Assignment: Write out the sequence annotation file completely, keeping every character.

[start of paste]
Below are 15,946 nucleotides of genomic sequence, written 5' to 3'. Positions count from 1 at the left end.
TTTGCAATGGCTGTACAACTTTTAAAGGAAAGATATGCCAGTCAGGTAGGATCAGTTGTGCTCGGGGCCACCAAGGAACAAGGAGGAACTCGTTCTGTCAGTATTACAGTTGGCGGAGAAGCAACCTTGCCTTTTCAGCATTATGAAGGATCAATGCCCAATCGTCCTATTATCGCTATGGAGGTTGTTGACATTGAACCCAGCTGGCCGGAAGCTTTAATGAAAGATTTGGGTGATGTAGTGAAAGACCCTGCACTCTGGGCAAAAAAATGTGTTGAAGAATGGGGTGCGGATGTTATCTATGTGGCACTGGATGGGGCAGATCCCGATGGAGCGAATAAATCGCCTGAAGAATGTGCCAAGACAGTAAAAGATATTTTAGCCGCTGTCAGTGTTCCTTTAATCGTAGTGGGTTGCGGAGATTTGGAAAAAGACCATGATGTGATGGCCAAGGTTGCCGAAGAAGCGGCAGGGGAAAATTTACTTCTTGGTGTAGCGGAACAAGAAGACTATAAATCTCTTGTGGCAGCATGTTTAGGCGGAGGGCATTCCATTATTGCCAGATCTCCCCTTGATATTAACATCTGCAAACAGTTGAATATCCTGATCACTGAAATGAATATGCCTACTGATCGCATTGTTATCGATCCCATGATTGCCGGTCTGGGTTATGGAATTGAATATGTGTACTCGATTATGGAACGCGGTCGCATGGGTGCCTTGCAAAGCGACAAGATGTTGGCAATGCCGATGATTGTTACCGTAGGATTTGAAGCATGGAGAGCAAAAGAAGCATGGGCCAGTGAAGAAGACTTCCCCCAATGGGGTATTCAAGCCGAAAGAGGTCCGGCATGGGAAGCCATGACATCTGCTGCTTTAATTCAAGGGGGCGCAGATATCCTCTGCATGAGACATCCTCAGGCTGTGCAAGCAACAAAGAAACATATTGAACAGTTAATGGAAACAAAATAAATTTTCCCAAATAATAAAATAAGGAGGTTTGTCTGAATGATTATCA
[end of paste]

Below are 15,946 nucleotides of genomic sequence, written 5' to 3'. Positions count from 1 at the left end.
TTTGCAATGGCTGTACAACTTTTAAAGGAAAGATATGCCAGTCAGGTAGGATCAGTTGTGCTCGGGGCCACCAAGGAACAAGGAGGAACTCGTTCTGTCAGTATTACAGTTGGCGGAGAAGCAACCTTGCCTTTTCAGCATTATGAAGGATCAATGCCCAATCGTCCTATTATCGCTATGGAGGTTGTTGACATTGAACCCAGCTGGCCGGAAGCTTTAATGAAAGATTTGGGTGATGTAGTGAAAGACCCTGCACTCTGGGCAAAAAAATGTGTTGAAGAATGGGGTGCGGATGTTATCTATGTGGCACTGGATGGGGCAGATCCCGATGGAGCGAATAAATCGCCTGAAGAATGTGCCAAGACAGTAAAAGATATTTTAGCCGCTGTCAGTGTTCCTTTAATCGTAGTGGGTTGCGGAGATTTGGAAAAAGACCATGATGTGATGGCCAAGGTTGCCGAAGAAGCGGCAGGGGAAAATTTACTTCTTGGTGTAGCGGAACAAGAAGACTATAAATCTCTTGTGGCAGCATGTTTAGGCGGAGGGCATTCCATTATTGCCAGATCTCCCCTTGATATTAACATCTGCAAACAGTTGAATATCCTGATCACTGAAATGAATATGCCTACTGATCGCATTGTTATCGATCCCATGATTGCCGGTCTGGGTTATGGAATTGAATATGTGTACTCGATTATGGAACGCGGTCGCATGGGTGCCTTGCAAAGCGACAAGATGTTGGCAATGCCGATGATTGTTACCGTAGGATTTGAAGCATGGAGAGCAAAAGAAGCATGGGCCAGTGAAGAAGACTTCCCCCAATGGGGTATTCAAGCCGAAAGAGGTCCGGCATGGGAAGCCATGACATCTGCTGCTTTAATTCAAGGGGGCGCAGATATCCTCTGCATGAGACATCCTCAGGCTGTGCAAGCAACAAAGAAACATATTGAACAGTTAATGGAAACAAAATAAATTTTCCCAAATAATAAAATAAGGAGGTTTGTCTGAATGATTATCA